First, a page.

CBP (CREB-binding protein) functions as a transcriptional coactivator that mediates communication between transcription factors and transcriptional machinery and appears to be important for gene transcription (Chan and La Thangue, 2001). CBP is thought to be activated among numerous signal transduction pathways, thus the availability of CBP may be a limiting factor for the appropriate execution of many biological processes stimulated with various cytokines (Chan and La Thangue, 2001), including thrombin. The gene expression program regulated by CBP includes a myriad of cellular functions, such as DNA repair, inflammation, cell growth, differentiation and apoptosis (Goodman and Smolik, 2000). Further findings in knockout mice indicate that lack of CBP results in embryonic lethality and severe defects in both vasculogenesis and angiogenesis (Yao et al., 1998; Oike et al., 1999). Therefore, we hypothesize that CBP is involved in the ECs proliferation induced by thrombin.

Here, to uncover functions of CBP in endothelial biology, we investigated whether CBP knockdown could inhibit ECs proliferation induced by thrombin and determined the underlying mechanism. In the present study, we found that mitogenic activity of thrombin in ECs was impaired by silencing CBP expression. This inhibitory effect was, in part, related to the inability to up-regulate PDGF-B expression in ECs.

2. Materials and methods

2.1. Primary ECs culture and adenovirus transfection

All procedures followed were in accordance with the Animal Ethical Commission of Wuhan University. ECs were isolated from the thoracic aortas of rats and cultured in EBM (endothelial basal medium) medium (Cambrex) with 20% FBS (fetal calf serum; Invitrogen) and ECs growth supplements (Cambrex), as described previously (Suschek et al., 1997; Hoffmann et al., 2001). CD31 (BD Pharmingen™) of rat ECs was detected with flow cytometric analysis for cell purity examination. The total percentage of CD31-positive cells between passages four and six is approximately 85–90%.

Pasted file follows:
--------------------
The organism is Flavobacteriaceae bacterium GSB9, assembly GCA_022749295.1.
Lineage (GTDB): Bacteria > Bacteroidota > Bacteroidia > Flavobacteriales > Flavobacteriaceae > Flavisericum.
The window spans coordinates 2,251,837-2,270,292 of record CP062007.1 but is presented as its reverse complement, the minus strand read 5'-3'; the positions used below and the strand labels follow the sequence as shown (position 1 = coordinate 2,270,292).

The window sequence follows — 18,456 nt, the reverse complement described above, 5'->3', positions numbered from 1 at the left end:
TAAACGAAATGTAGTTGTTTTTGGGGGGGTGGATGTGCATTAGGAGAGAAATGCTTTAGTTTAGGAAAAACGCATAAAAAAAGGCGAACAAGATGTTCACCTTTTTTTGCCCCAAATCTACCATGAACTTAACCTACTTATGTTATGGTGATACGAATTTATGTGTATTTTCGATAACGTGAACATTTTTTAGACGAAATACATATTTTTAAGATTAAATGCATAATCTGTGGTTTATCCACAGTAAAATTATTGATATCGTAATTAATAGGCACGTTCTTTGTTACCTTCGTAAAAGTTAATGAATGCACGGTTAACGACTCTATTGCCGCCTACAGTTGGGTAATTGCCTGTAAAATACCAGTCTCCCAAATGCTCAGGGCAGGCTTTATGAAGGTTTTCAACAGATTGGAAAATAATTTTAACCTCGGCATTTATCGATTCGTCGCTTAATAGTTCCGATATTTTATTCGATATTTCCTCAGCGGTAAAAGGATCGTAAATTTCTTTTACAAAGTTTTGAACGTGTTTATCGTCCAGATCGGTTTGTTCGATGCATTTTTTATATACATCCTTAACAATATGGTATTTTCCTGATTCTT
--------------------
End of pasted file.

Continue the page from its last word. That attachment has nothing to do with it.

Recombinant adenovirus CBP–shRNA/Ad containing shRNAs (short hairpin RNAs) against CBP was prepared as described previously (Chen et al., 2008). CBP–shRNA/Ad is a replication-deficient vector based on human adenovirus serotype 5 that contains the expression cassettes for green fluorescent protein and shRNAs against CBP. Ad (N), which has a non-homologous shRNA sequence, was used as the control adenovirus. The specific target sequences of CBP are as follows:





The non-homologous shRNA sequence is 5′-AAGCTTCATAAGGCGCATAGC-3′. For adenovirus transfection, subconfluent ECs were incubated with CBP–shRNA/Ad and Ad (N) at 25 or 50 MOI (multiplicity of infection) in serum-free media for about 4–6 h. Then, the media was removed, and cells were incubated with complete EBM (EBM containing 20% FBS and growth supplements) for the indicated time courses. Cell viability was assessed by Trypan Blue exclusion. No significant decrease of cell viability was detected in all investigated groups.

2.2. RT-PCR